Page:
On arrival she discovers her father’s captor is an anthropomorphic beast (Dan Stevens) that was cursed by a witch, along with his staff (Ian McKellen, Ewan McGregor, Stanley Tucci, Emma Thompson), who are now sentient household items.

Disney’s semi-live-action adaptation of their own animated version of the French fairy tale, this shot-for-shot remake is a visual feast for the eyes and fun for all ages – even if the beast does look strange and Belle’s suitors are too mature for her.

Unfortunately, the success of this fable could spark bestiality trends among young people.

A Cure for Wellness

Without the Internet people would be diagnosing themselves with ailments they didn’t have.

Unfortunately, the health resort in this psychological thriller doesn’t have WiFi.

Dispatched by board members to bring their missing CEO back from a Swiss sanitarium so he can finalize a merger, company up-and-comer Lockhart (Dane DeHaan) agrees to meet with the resident physician (Jason Isaacs) concerning visitation.

Conveniently, Lockhart later checks himself in after an accident. Inside he meets Hannah (Mia Goth), who drinks blue liquid to stay in the pink and tells Lockhart of the doctor’s misdeeds concerning female fertilization.

While it does have an intriguing story with striking visuals, colour schemes and set design, this timely tale of moral integrity versus moral corruption—and the cure for it—is extremely long-winded in its delivery with a laughable lead performance from its dead-eyed star.

Moreover, Swiss wellness retreats are really just magnificently expensive placebos.

Fist Fight

Nowadays when teenagers fist fight after school they do so online using avatars.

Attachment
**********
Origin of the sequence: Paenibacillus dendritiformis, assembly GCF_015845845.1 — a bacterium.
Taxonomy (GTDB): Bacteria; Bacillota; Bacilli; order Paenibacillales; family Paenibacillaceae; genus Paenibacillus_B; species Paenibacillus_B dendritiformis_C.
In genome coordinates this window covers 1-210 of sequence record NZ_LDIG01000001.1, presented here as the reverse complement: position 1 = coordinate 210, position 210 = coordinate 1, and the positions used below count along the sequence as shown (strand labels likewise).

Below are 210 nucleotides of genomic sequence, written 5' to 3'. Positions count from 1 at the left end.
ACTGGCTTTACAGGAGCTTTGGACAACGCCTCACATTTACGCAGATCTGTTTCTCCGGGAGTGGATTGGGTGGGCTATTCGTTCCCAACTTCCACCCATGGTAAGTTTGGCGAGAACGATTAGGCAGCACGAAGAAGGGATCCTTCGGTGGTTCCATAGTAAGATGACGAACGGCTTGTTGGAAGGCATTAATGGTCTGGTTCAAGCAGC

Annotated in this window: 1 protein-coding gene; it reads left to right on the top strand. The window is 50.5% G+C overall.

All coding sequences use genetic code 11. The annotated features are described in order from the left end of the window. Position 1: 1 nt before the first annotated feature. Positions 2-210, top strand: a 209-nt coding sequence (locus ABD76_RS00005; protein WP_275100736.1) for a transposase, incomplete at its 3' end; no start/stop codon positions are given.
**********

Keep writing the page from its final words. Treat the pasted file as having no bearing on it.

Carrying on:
The feuding educators in this comedy, however, are settling their beef the old school way.

Amid the year-end pranks from the graduating class and internal layoffs in their faculty (Tracy Morgan, Christina Hendricks), milquetoast English instructor Andy (Charlie Day) sets off the unstable history teacher, Ron (Ice Cube), who subsequently challenges the timid family man to a fist fight after class.

Andy then spends the rest of the last day of school trying to evade the beat down by getting Ron fired or imprisoned.

Wasting a talented comedic cast on a humourless and distasteful script that brings nothing new to the high school movie sub-genre, this needlessly vulgar endeavour into cutbacks and bullying is best left back a year so it can mature into a functional comedy.

Incidentally, teachers only fight after school because their wages are so low.

The Shack

God lets children die because he needs their souls to work the coalmines in Heaven.

However, this drama maintains that Paradise adheres to all child labour laws.

Family man Mack (Sam Worthington) is destroyed when a serial killer abducts and murders his daughter while she is on a camping trip. In his grief Mack receives a mysterious letter telling him to come to a shack in the woods.

Assuming he’s there to meet his daughter’s kidnapper, Mack is shocked to discover three strangers (Octavia Spencer, Sumire, Avraham Aviv Alush) inside, waiting to teach him all about forgiving his enemies.

Well it no doubt has an interesting, albeit unrealistic, take on absolution, this melodramatic adaptation of the self-published Canadian bestseller comes with some heavy proselytization and hokey acting from both human and deity alike.

Moreover, if the Trinity only needs a shack, why does the Pope need a whole city?


He’s a Man of Codependent Means. He’s the…